The crowdfunding website Kickstarter has helped launch projects including a commercial spacesuit and an open source submarine. Now the UK’s creative entrepreneurs will get a chance to bring their ideas to life when the investment platform crosses the Atlantic.

Until now only open to US-registered projects, Kickstarter allows film-makers, app designers, video game creators and anyone with a smart business idea to appeal for small amounts of funding to help get their idea to market.

Individuals set a funding target for their project and investors receive different levels of rewards in proportion to their financial involvement.

The New York company began in 2009 as a mechanism to help community arts projects. It has since helped fund more than 20,000 projects, with several reaching their target of $1 million.

Kickstarter successes include the Pebble, an electronic paper Smart Watch, which raised more than $3m (£1.8 million) in less than a week on the site and eventually totalled $10 million in pledges.

It has generated seed-funding for an indie film starring Lindsay Lohan, a motion-controlled Sword game, and a Nasa engineer's submarine, designed for pollution monitoring or species identification in Antarctica, which passed its $20,000 target inside 24 hours.

The site, which uses Amazon’s payment system, announced in a tweet: "People in the UK will be able to launch projects on Kickstarter starting this autumn.”

Currently UK entrepreneurs are only able to raise funds if they partner with a US organisation. Last month, Stainless Games, the Isle of Wight company behind video game Carmageddon, raised $625,143 through the site, to enable them to create a sequel. Stainless had to set up a separate company in the US in order to qualify to use Kickstarter.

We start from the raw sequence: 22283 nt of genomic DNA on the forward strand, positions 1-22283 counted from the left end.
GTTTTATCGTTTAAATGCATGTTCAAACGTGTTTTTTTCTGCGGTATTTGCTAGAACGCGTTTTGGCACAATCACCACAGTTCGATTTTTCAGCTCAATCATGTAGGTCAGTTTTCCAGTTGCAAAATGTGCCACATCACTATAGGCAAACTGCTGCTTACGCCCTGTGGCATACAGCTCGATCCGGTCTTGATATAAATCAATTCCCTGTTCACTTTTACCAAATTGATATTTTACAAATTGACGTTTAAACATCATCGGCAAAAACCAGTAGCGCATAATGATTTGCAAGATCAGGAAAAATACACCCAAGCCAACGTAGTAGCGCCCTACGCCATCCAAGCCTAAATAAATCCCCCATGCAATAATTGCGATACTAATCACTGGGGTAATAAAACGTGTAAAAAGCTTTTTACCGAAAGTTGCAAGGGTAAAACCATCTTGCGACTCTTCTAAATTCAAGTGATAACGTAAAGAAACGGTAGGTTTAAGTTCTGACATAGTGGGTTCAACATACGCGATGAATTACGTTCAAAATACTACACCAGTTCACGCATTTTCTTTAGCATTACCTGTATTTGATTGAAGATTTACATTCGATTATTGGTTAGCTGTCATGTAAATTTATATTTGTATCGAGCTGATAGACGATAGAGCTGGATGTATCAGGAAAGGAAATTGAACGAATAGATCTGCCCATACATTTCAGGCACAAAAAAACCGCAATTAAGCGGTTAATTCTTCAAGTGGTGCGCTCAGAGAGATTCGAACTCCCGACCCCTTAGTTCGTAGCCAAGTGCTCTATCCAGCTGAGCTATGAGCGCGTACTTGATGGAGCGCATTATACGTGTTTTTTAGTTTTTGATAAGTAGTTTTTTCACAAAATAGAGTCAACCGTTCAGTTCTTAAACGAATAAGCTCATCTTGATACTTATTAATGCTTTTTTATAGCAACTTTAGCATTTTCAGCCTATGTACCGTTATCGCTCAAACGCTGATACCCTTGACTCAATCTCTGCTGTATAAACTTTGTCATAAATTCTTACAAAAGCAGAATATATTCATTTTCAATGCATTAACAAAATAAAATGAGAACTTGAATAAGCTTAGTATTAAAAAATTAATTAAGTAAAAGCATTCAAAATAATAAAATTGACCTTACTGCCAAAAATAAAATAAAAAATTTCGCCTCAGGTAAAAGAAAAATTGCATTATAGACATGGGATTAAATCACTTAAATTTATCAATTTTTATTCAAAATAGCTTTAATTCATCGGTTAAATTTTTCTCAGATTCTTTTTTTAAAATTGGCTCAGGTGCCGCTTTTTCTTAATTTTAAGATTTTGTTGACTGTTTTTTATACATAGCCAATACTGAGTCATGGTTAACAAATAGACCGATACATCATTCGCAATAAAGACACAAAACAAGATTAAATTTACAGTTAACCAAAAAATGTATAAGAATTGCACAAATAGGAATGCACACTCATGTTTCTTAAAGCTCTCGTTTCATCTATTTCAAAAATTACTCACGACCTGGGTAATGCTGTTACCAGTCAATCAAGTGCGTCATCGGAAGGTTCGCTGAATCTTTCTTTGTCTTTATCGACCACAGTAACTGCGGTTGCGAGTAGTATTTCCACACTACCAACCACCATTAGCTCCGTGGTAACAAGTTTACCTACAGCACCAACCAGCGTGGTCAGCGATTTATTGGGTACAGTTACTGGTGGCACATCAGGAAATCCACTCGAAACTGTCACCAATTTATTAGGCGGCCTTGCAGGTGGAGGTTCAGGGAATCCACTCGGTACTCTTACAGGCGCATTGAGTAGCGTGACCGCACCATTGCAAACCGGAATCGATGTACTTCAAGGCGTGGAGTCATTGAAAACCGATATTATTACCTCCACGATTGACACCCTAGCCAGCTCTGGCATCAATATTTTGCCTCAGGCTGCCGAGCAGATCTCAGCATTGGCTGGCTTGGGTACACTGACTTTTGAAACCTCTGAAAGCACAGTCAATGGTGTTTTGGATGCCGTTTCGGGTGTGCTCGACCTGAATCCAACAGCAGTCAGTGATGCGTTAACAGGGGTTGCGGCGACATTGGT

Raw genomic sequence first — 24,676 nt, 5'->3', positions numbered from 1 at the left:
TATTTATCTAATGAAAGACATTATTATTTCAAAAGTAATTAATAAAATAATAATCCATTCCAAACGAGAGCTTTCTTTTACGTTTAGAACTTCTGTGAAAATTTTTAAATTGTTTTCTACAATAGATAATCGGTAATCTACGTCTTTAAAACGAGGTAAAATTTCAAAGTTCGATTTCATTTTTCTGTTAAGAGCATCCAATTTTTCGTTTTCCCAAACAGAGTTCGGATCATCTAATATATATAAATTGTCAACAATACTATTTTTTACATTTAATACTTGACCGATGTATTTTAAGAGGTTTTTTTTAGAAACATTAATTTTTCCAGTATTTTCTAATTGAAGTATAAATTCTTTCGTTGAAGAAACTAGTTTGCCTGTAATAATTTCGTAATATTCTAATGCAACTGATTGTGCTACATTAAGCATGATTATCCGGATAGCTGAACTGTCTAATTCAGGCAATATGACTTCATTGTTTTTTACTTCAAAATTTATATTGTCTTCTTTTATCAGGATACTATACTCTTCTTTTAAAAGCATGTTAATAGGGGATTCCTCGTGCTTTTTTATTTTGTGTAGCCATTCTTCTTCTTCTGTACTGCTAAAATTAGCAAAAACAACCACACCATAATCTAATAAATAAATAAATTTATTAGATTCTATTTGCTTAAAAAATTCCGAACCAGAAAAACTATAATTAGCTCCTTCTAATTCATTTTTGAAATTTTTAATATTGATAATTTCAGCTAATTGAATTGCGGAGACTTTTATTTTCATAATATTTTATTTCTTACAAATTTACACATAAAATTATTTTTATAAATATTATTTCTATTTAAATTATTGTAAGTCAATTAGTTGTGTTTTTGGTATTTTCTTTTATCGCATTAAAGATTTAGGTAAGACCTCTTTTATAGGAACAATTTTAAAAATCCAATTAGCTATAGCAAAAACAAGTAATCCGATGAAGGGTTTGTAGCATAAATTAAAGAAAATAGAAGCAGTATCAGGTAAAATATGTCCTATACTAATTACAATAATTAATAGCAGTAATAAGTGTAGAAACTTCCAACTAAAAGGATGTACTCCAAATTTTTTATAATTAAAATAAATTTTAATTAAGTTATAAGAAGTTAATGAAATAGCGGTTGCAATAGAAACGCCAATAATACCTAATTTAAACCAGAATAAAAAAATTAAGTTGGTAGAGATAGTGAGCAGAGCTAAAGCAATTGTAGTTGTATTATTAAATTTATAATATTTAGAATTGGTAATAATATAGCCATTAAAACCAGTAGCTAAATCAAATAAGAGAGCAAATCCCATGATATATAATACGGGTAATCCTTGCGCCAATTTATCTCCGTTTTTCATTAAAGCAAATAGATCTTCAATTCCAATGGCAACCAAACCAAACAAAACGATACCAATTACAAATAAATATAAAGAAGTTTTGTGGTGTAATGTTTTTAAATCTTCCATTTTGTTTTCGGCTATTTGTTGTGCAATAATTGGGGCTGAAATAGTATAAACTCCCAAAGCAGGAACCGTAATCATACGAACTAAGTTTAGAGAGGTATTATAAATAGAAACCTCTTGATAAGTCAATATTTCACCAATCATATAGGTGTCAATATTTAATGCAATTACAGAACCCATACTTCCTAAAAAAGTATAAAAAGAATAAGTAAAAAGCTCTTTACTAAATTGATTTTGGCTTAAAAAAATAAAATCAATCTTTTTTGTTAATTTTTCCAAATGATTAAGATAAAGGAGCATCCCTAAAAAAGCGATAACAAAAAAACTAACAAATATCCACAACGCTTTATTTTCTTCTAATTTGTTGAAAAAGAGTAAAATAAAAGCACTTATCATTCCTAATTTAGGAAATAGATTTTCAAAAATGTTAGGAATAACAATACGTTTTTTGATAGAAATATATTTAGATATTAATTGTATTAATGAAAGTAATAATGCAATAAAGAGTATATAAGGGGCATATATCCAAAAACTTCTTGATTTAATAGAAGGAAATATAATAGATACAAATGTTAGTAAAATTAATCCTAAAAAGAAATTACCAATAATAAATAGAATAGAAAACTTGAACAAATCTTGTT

The UK launch will help artists like Julia Vogl, who is seeking Kickstarter funds to support Home, her “self-initiated cultural Olympiad” public art installation in Peckham, south east London.

The US-born Vogl, who is recording the voices of Peckham residents and embedding MP3 files of their conversations inside a wooden “home”, has received 30 pledges totalling $2,226 with 16 days to go before the appeal ends.

Kickstarter is also being used by London-based comic book artists Peter Cooper and Adam Burn to create an “epic-scale, action-intensive, sci-fi work” called Telikos Protocol. The duo need $9,600 to continue their work and have so far raised under $3,000.

Although Kickstarter claims to be the “world’s largest funding forum for creative projects”, only 44 per cent of appeals meet their funding goals. Dance projects are most successful, statistics suggest. It is launching into a crowded market for fund-raising sites in the UK, where Crowdfunder, and Indiegogo already operate.

Musicians will hope to emulate the $1.2 million raised via Kickstarter this year by Boston singer Amanda Palmer to fund her latest album, a record figure for a crowd-sourced music project.

This week soul veteran Tina Turner signed up to raise funds for her new album through Bruce Foxton, former bassist with The Jam, is offering to play a round of golf with whoever gives £300 through PledgeMusic, to fund a new album featuring his former bandmate Paul Weller.

The founders

Kickstarter began in the New York living room of Perry Chen, who along with co-founders Yancey Strickler and Charles Adler, shared a vision of a web platform which would help creatives get their dream projects off the ground without relying on big corporations.

Within a year, Kickstarter was named by TIME magazine one of the “Best Inventions of 2010” and is now responsible for funding 10% of the “indie” films screened at the Sundance festival.

More than $175 million has been raised so far with Kickstarter taking 5% from each funding pledge and Amazon pocketing a further stake for the use of its payment mechanism.